If you are a timid soul you might not like this story. I
It has been almost forty years since I was a cop. It was a
different world back then. Some things have remained the same in police work and
so much has changed. As a young cop, I loved the old timers. These are the guys
who were cops in the 1950’s and 60’s. One such old timer was Pappy. Pappy was a
quiet presence. Nothing ever bothered him. Nobody ever messed with him if they
had any wisdom. I met Pappy when he was in his 50’s. He was in good physical shape
and tough as nails. Everybody liked having Pappy close by when the stuff of
life hit the fan.
Pappy worked a lot of over time to save his money to buy his
first motorcycle. Over the years, he worked his way up in the quality of the bikes
he owned to finally have enough money saved to buy a full-dress Harley. The
Harley was his pride and joy.
One day after his shift was over Pappy fired up his new bike
to head home. On the ride home a group of outlaw bikers thought they would mess
with the old man on a new Harley. The bikers pulled up and circled Pappy
at a traffic light. The leader pulled up on Pappy’s left side. The leader, in a
cocky and sneering tone said, “Hey old man – we like your bike. I think we will
take it.” At that moment old school cool
Pappy slowly turned his head to the left like he was being
annoyed by the sound of a buzzing little insect. As he was turning his head,
Pappy reached through an opening in the front of his leather jacket where he
retrieved the snub-nosed .38 he carried in a shoulder rig under his left arm.
Pappy pulled out the revolver and shoved it in the bikers face and said in a
calm voice, “Watch the hammer. It will be the last thing you ever see.”
At that moment the biker fainted and fell over along with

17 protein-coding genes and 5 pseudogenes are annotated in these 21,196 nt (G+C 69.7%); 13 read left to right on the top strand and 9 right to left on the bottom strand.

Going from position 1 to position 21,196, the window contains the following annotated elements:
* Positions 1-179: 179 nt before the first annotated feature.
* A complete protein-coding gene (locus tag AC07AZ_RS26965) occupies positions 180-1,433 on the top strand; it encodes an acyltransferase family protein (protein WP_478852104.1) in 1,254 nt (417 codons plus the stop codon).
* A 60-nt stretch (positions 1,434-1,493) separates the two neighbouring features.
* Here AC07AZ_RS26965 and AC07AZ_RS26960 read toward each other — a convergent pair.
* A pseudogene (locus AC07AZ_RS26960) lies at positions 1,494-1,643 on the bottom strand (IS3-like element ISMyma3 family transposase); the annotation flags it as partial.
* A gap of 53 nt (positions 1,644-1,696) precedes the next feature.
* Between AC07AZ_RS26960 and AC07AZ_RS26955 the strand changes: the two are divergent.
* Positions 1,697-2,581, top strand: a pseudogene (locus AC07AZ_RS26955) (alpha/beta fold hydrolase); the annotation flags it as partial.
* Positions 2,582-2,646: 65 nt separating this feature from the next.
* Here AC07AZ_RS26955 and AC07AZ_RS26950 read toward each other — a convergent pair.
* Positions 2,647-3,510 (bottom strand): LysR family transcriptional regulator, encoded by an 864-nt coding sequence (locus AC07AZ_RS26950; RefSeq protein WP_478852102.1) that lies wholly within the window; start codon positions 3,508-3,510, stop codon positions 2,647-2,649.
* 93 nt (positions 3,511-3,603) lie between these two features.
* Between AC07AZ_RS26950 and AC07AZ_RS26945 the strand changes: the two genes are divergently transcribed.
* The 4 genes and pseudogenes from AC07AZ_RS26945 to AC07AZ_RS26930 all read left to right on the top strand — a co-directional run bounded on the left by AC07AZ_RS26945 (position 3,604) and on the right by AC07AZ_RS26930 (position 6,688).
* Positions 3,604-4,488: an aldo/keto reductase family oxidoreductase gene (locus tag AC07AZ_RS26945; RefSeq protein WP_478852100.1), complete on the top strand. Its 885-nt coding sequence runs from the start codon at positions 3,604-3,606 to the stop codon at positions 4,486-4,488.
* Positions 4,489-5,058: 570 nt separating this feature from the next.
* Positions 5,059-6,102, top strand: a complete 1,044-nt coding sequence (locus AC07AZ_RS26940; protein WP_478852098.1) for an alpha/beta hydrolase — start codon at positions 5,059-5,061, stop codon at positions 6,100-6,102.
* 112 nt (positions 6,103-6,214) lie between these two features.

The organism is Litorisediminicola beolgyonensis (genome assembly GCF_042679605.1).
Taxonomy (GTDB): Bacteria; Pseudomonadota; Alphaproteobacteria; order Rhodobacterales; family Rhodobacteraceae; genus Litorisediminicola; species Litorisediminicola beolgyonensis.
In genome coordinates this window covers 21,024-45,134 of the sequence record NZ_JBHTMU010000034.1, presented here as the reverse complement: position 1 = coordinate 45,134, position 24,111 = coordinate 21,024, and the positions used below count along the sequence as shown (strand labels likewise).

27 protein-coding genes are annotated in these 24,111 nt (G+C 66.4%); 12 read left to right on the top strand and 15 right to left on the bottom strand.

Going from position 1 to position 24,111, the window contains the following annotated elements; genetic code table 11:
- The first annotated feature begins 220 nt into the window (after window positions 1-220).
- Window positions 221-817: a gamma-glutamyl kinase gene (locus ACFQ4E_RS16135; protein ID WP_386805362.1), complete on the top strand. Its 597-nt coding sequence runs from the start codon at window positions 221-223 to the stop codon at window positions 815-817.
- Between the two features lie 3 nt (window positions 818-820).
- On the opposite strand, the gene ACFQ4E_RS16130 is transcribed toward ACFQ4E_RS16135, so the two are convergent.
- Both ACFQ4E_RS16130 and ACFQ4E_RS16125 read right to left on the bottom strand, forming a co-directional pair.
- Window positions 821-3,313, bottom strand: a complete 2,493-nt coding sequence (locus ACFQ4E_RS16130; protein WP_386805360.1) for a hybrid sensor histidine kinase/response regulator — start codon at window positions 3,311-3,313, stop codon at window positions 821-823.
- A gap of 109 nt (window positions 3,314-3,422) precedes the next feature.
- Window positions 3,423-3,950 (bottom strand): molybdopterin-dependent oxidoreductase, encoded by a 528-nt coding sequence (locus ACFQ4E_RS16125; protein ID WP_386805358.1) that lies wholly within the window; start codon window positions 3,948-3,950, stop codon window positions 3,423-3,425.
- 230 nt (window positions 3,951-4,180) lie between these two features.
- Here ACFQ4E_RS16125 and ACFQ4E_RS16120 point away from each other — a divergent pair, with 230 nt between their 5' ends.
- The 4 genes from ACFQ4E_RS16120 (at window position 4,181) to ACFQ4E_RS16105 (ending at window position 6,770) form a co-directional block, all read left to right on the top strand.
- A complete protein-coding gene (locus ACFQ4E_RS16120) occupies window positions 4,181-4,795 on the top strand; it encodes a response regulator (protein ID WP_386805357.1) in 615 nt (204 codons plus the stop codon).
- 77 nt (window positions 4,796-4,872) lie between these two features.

his chopper. Pappy quietly re-holstered his .38, put his bike in gear and
rumbled off to his home.
I share this story because it speaks volumes to me about how
we should handle the conflicts of life. There is something in an old school
approach to a challenge that can actually dial down the stress. Pappy was a
confident man because he was a prepared man. I imagine his heart rate only rose
a beat or two when confronted by a gang of overly-confident outlaw bikers who thought
the old man was easy prey.
Someone who is easy prey in spiritual matters is someone who
has not prepared themselves for the challenges of life. They failed to pack the
hope and faith needed to face the uncertainties of life. Pappy did not arrive
at his place of personal confidence that day on his ride home when he was
surrounded by a threat. His cool and confidence was the result of a life of
discipline and training for the “what ifs” of life.
If you live long enough hell will eventually pull up alongside
your life and threaten to take away your peace and rest. When that happens,
learn a lesson from Pappy. Pack the heat of heaven – hope and faith – just in
case. Train with what you carry in the course of everyday life. Someday, when
you need to negotiate a spiritually life-threatening situation, you will have
something to reach for in order to turn the tables on hell. I would love to see
the look on the devil’s face when he threatens you and you draw down on him
with hope and faith. That level of confidence and preparedness really messes
with his plans.